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Electroactive Polymer Actuators for Unmanned Undersea and Surface Vehicles



OBJECTIVE: Develop and demonstrate an electroactive polymer-based rotary actuator that can survive high levels of shock (5 to 10 g) on any of the three-axis while also being compact (less than 15mm diameter), sealed against seawater at 1000m depth, and operable with low power consumption (less than 0.25A at 12 VDC). 

DESCRIPTION: The purpose of this project is to develop and demonstrate the use of electroactive polymer (EAP)-based actuators for Unmanned Undersea and Surface Vehicles (UxV) control surfaces in a high sea-state ocean environment. Unlike conventional surface ships, UxVs are expected to survive and operate in (rather than retreat from) extreme ocean environmental conditions (World Meteorological Organization (WMO) sea-state 7 and above). The UxV’s control surfaces and actuators must be capable of sustaining high levels of force and acceleration incurred when being tossed and dropped by large waves while also being sufficiently compact and lightweight to be integrated into the platform. For example, if an UxV is operating in a WMO sea-state 8 environment, it could ride atop a 10-meter wave and fall to the ocean surface, which generates forces large enough to damage mechanically conventional control surface actuator components. Conventional commercial actuator components are comprised of a motor and gearing; the gears and associated bearings are especially vulnerable to damage under high shock levels. A key applicable technology to address this need is the material family generally termed “Electroactive Polymers” (EAP), which change in size or shape upon application of an electrical stimulus or generate a voltage when strain is induced in the material. Best known for use as “artificial muscle” actuators for experimental robots, these materials can potentially sustain large forces such as actuators. 

PHASE I: Develop a concept for an EAP-based actuator. Determine the technical feasibility of this concept by modeling the actuator and demonstrating analytically that it should meet performance and durability requirements, based upon the ocean environment and mission duration requirements that will be provided by the Navy. Alternatively, a laboratory scale model proof of concept may be fabricated, tested, and demonstrated. The Phase I Option, if awarded, will include the initial design specifications and capabilities description to build a prototype solution in Phase II. Develop a Phase II plan.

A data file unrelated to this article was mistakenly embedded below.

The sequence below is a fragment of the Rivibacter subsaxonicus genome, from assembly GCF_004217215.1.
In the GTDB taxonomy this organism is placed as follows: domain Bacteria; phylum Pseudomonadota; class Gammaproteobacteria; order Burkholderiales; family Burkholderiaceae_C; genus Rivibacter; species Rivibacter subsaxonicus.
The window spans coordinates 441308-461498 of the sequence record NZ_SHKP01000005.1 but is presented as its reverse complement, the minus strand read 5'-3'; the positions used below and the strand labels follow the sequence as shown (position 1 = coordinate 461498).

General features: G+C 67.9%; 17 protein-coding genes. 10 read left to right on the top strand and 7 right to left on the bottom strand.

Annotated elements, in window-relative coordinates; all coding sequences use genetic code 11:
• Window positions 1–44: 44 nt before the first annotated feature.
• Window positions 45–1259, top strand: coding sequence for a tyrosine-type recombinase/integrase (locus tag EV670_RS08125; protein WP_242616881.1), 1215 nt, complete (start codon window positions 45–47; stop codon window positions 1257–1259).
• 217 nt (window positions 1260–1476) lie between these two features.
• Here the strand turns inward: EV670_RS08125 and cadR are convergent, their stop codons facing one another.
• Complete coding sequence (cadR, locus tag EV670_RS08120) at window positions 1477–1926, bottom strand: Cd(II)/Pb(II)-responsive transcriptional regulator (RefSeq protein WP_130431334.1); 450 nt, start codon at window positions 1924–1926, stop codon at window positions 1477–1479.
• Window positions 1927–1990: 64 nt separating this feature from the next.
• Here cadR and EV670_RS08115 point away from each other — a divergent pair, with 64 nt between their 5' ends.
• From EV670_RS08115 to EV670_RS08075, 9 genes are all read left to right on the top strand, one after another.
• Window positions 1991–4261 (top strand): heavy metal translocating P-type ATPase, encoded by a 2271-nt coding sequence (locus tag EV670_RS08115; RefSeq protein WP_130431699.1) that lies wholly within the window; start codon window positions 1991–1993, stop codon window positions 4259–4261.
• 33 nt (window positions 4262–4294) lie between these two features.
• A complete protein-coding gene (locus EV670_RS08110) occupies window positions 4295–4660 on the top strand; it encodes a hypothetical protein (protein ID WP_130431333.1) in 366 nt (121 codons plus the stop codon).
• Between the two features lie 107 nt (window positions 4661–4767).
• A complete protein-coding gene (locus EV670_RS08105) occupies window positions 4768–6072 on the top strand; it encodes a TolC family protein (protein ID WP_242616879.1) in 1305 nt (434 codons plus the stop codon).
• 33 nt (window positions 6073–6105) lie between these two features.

PHASE II: Based upon the Phase I results and the Phase II Statement of Work (SOW), develop, fabricate, and deliver a set of prototype EAP actuators. Install and test these actuators in a Government-provided UxV, with the technical resources of Navy laboratories available to the performer as needed. The Navy will provide the technical specifications and interface documentation required for the integration of the actuators into the target UxV. Complete the design, fabrication, and testing of the functionality of the prototype actuators. Using lessons learned from laboratory tests, fabricate a set of EAP actuators that will be installed and tested at sea in an UxV. Provide support for testing and performance analysis. Prepare a Phase III development plan to transition the technology for Navy production and potential commercial use. 

PHASE III: Building on the work of Phase II, design a production-ready set of EAP actuators to be integrated into a specific UxV design identified by the Navy (e.g., Hydroid Remus 600 or Teledyne Webb Slocum sea glider) or by a commercial UxV manufacturer that has teamed with the small business for this project. Develop and build production equipment and processes capable of producing the actuators at a volume and cost that is appropriate with expected demand. Build a set of actuators and perform First Article Testing prior to delivery to the Navy lab or UxV manufacturer. Support integration, lab test, and sea test of the UxV. Based upon test results, revise the design if necessary and deliver the first lot of actuators. The Navy uses commercial UxV platforms and tethered Remotely Operated Vehicles (ROVs), which are also used by the oil industry and ocean scientists. EAP actuators could be installed into ruggedized variants of commercial UxVs and ROVs. EAP actuators could also provide control surfaces for other sea craft. 


1: Ashley, Steven. "Artificial Muscles." Scientific American (October 2003), 289, 52-59, doi:10.1038/scientificamerican1003-52.

2:  Biggs, J., Danielmeier, K., Hitzbleck, J., Krause, J., Kridl, T., Nowak, S., Orselli, E., Quan, X., Schapeler, D., Sutherland, W. and Wagner, J. "Electroactive Polymers: Developments of and Perspectives for Dielectric Elastomers." Angewandte Chemie International Edition, 52: 9409–9421. doi:10.1002/anie.201301918. Date of access: 7 March 2017.

3:  3. French, Daniel. "Analysis of Unmanned Undersea Vehicle (UxV) Architectures and an Assessment of UxV Integration into Undersea Applications." Thesis, Naval Postgraduate School, Sept. 2010.

KEYWORDS: Electroactive Polymer (EAP); Dielectric Elastomer; Artificial Muscles; Actuator; Unmanned Undersea Vehicle (UUV); Unmanned Surface Vehicle (USV) 


Mandeep Nehra 

(401) 832-9174 

Tobey Coombe 

(619) 553-1804 

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